Combining Index Investing & Dividend Investing In Your Portfolio

Combining Index Investing & Dividend Investing In Your Portfolio by Ben Reynolds

Spoiler alert:  Here’s the conclusion reached in that article:

“Dividend investing and index investing aren’t really at odds with each other.  Both work well for different types of investors.

Having an investment plan and sticking with that plan are far more important than agonizing over dividend investing or index investing.”

There are many investors who aren’t just dividend investors, and they aren’t just index investors; they practice both.

This article takes a look at how to combine index investing and dividend investing in your portfolio.

Brief Overview of Index & Dividend Investing

When I refer to ‘dividend investing’ in this article, I’m referring to investing in individual dividend stocks, not in dividend ETFs.

Index investing is investing in low cost passively managed index funds.  Good examples are the SPDR S&P 500 ETF (SPY) and iShares 20+ Year T-Bond ETF (TLT), among many others.  Dividend ETFs are considered a part of index investing for the purpose of this article.

With that out of the way, this article will look at how to get the best from both index investing and dividend investing by combining them in one portfolio.

Note:  I personally invest entirely in individual stocks.  All of the recommendations in the Sure Dividend Newsletter are for individual stocks, not ETFs.  This article is for investors looking to combine both individual stocks and index funds, not strict adherents of either respective discipline in isolation.  With that said, I believe the ideas in this article present a compelling (at least to me) way to combine index investing with investing in individual stocks.

Index Investing & Dividend Investing:  The Best of Both Worlds

What index investing does best is provide wide diversification at an incredibly low cost.

There are a wide variety of dividend investors.  I believe investing in high quality businesses with shareholder friendly managements trading at fair or better prices is an excellent way to compound wealth.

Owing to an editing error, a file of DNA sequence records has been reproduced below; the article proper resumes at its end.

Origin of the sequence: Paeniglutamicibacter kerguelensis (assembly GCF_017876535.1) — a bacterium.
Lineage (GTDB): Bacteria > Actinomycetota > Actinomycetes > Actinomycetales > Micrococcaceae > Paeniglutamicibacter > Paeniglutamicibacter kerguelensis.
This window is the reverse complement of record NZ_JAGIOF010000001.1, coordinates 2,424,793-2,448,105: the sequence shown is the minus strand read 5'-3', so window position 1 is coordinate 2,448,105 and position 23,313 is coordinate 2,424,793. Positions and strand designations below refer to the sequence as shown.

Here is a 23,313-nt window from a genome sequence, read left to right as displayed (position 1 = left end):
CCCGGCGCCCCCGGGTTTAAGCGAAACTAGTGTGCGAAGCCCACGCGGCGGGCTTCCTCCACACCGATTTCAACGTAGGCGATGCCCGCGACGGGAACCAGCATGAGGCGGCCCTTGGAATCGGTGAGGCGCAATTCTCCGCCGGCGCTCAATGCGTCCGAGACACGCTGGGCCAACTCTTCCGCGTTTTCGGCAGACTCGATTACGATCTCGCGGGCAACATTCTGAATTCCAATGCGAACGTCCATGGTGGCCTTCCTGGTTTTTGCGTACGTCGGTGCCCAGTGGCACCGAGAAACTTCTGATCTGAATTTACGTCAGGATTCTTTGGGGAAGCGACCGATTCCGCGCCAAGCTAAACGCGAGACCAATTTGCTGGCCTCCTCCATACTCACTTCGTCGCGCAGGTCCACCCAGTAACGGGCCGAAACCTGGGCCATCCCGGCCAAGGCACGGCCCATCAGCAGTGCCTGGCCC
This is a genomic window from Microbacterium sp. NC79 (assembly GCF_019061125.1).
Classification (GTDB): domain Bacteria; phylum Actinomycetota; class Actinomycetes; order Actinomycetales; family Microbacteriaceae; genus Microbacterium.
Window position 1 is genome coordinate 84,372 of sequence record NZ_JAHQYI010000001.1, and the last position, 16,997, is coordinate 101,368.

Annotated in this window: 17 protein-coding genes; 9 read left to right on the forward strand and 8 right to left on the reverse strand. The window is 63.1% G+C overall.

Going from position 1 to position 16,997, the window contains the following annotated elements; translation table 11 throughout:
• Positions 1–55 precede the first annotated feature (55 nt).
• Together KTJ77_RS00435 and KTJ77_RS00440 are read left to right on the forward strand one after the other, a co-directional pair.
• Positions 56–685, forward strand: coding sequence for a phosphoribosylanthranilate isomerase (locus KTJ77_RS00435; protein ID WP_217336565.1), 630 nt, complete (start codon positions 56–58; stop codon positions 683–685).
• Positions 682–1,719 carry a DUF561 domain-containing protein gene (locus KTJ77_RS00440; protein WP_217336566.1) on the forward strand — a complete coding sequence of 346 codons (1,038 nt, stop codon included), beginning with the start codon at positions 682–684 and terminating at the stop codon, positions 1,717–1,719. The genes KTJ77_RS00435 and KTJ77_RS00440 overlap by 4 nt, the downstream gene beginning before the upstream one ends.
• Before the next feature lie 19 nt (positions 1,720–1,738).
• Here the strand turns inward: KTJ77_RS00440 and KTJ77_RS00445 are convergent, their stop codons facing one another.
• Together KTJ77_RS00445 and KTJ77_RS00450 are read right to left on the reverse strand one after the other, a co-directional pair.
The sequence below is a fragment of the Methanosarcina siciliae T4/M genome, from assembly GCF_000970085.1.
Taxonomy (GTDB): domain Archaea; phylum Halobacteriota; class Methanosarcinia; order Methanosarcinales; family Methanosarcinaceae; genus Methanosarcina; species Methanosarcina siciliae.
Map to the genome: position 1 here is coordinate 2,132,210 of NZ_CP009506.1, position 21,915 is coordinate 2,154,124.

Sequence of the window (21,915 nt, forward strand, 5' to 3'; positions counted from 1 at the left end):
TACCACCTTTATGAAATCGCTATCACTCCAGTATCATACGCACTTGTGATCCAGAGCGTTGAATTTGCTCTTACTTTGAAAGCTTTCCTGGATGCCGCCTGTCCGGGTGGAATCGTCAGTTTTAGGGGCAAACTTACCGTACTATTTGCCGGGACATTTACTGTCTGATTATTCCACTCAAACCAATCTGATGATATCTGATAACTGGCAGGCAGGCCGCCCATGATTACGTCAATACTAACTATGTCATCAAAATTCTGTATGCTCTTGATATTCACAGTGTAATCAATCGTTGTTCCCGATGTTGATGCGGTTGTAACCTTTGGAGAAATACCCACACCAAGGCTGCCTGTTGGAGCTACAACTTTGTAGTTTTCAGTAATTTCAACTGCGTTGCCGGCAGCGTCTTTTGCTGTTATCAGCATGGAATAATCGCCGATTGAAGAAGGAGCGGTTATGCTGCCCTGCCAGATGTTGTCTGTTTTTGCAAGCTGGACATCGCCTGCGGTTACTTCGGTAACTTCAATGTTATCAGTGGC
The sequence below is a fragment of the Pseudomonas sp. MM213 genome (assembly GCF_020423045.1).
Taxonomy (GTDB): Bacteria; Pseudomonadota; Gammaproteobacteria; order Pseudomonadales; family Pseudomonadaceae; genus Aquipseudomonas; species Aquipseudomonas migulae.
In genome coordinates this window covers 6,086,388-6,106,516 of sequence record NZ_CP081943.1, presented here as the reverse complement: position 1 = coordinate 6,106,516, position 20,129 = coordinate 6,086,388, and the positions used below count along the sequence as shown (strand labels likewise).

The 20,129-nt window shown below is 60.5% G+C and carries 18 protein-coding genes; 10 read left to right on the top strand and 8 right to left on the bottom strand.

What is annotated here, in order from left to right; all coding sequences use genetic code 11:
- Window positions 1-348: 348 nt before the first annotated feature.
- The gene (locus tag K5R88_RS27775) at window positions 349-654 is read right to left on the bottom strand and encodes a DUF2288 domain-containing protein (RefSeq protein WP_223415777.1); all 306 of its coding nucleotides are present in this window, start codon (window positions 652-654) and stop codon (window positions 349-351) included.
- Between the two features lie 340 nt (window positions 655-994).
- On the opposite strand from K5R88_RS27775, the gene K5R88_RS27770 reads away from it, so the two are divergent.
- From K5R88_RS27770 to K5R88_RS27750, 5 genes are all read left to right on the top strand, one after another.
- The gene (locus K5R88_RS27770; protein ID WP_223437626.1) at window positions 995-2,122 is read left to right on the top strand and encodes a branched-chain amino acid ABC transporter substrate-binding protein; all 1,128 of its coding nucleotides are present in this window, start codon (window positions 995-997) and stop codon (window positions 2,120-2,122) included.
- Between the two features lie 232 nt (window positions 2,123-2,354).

So in summary, index investors practice wide diversification while dividend investors focus on their best individual business ideas.

How can you combine these two separate ideas?

By using index investing as a ‘holding pattern’ while you wait for the best possible opportunities to come up for investing in individual stocks.

An Index Portfolio for All Markets Part 1:  Equities

We will start by building an index portfolio for all markets.  This portfolio should have the following characteristics:

  1. Low cost
  2. Well diversified
  3. Simplicity is preferred
  4. Performs well in all market environments

By focusing on passive index funds, we will easily satisfy requirement 1.

Being ‘well diversified’ does not mean investing only in equities.  It means going beyond them.

The less correlated 2 assets are, the greater the diversification gains.  The following funds have fairly high (all above 0.5 over long periods of time) correlations to each other:

  • United States equities
  • Emerging market equities
  • International equities
  • Domestic real estate
  • International real estate

Instead of trying to ‘thin slice’ to find the perfect balance between a wide variety of closely correlated assets, we will use one ETF that will provide both income and equity returns.

The Vanguard Dividend Appreciation ETF (VIG) is a good choice. It has an expense ratio of just 0.09% and tracks the performance of the Dividend Achievers Index.  Dividend Achievers are stocks with 10+ consecutive years of dividend increases.  There are currently 274 Dividend Achievers.

The performance of VIG (including dividends) versus the SPY is shown below:

Index Investing, Dividend Investing